vancouver-home-pricesPhoto: Lee Robinson/Unsplash

“Remarkable” and “stunning” are two terms that have come up often when describing the rate of recovery observed in both the Toronto and Vancouver housing markets this summer.

The two markets have seen a reversal of fortunes that have apparently given many market commentators whiplash, especially after July saw Toronto home sales break records and Vancouver sales surge over 22 percent compared to the previous year.

Central 1 Credit Union is the latest in a chorus of market experts that have expressed a high degree of astonishment at the strength of the two major markets’ performances.

In a note published late last week, Central 1 Deputy Chief Economist Bryan Yu described the thirst for real estate in the Vancouver region as “unquenchable despite households still navigating a pandemic driven economic and labour market downturn.”

While Yu acknowledged the role that pent-up demand from the almost non-existent spring market played in the strong summer performance, he remained surprised at the scale of the recovery with all the factors still theoretically weighing on the market.

Rock bottom mortgage rates and the fact that job losses have been less acutely felt in higher income occupations are major contributors to the speed and strength of the recovery, wrote Yu.

“The pandemic may also be driving a shift in mindset of buyers as they reallocate expenditures associated with recreation and tourism to housing, and work-from-home may be pushing households to search for additional space,” he added.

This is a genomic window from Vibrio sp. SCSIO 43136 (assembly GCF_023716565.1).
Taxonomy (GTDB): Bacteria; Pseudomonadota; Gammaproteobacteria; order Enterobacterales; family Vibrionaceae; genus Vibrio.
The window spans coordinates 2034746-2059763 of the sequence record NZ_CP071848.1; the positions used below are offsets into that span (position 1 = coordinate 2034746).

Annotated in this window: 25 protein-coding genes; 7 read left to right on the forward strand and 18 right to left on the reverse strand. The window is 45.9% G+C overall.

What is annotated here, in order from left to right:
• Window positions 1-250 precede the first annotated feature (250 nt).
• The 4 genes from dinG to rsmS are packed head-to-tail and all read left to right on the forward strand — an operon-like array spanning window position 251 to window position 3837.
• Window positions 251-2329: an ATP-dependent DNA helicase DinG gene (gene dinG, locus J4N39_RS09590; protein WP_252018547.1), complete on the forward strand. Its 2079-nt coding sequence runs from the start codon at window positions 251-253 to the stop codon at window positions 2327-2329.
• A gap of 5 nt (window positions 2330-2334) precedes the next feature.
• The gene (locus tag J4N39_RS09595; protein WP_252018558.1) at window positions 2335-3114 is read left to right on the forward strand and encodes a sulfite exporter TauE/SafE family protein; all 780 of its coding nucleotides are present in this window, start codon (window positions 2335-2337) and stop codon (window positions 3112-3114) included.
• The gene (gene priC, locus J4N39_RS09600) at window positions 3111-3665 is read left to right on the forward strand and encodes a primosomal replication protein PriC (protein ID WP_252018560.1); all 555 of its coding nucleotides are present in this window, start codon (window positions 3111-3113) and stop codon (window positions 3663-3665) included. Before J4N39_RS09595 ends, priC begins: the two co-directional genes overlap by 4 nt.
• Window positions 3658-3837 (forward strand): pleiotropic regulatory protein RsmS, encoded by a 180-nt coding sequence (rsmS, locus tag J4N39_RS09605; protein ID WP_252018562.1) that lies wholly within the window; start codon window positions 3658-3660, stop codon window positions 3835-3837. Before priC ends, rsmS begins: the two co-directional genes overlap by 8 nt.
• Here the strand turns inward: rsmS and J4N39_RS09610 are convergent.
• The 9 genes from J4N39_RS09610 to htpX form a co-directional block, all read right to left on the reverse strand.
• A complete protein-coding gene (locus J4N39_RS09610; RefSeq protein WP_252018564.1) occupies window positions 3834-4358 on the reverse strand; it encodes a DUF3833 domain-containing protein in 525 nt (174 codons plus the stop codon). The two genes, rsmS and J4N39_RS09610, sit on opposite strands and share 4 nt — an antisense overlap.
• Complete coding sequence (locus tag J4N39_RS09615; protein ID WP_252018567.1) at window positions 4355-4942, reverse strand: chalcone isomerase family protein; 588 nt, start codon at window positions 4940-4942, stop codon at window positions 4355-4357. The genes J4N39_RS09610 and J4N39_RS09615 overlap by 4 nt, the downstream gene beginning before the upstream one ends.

This rise in demand accelerated home price growth in the Vancouver region. The average home price rose to $960,850 in July, up 9.1 percent from the previous year and over three percentage points higher than the increase observed in June.

Over in Toronto, Central 1 Region Economist Edgard Navarrete described the market as “on a tear” since May’s economic restart. Beyond the low mortgage rates that are reeling buyers in, Navarrete said that households unaffected by pandemic-related income loss are likely motivated by feeling some “fear of missing out” on the latest Toronto home buying frenzy.

The economist pointed out that Toronto had moved back into seller’s market territory when it came to the sales-to-new-listings ratio in July. A ratio reading over 60 percent is generally considered to indicate a seller’s market. Last month it jumped from 56.8 percent — a balanced market — to 60.7 percent.

“From March to June the market was balanced and now has returned to a sellers’ market, the same territory it occupied in February before Ontario went into near lockdown with only essential businesses allowed to remain open,” wrote Navarrete.

Bidding wars are commonplace again in the Toronto market and the average selling price has jumped to $961,453 in July, a 6.6 percent month-over-month increase.

The economist ended his commentary on a cautionary note, writing that the momentum may not be sustained through the fall and winter as second waves of infection threaten the progress Canada has made to contain the virus threat. He also said employment and wage growth concerns still figure prominently into the downside risks weighing on the economy.

“Buyers looking to purchase should be cautious not to bite more than they can chew even if faced with today’s attractive mortgage rates,” wrote Navarrete.

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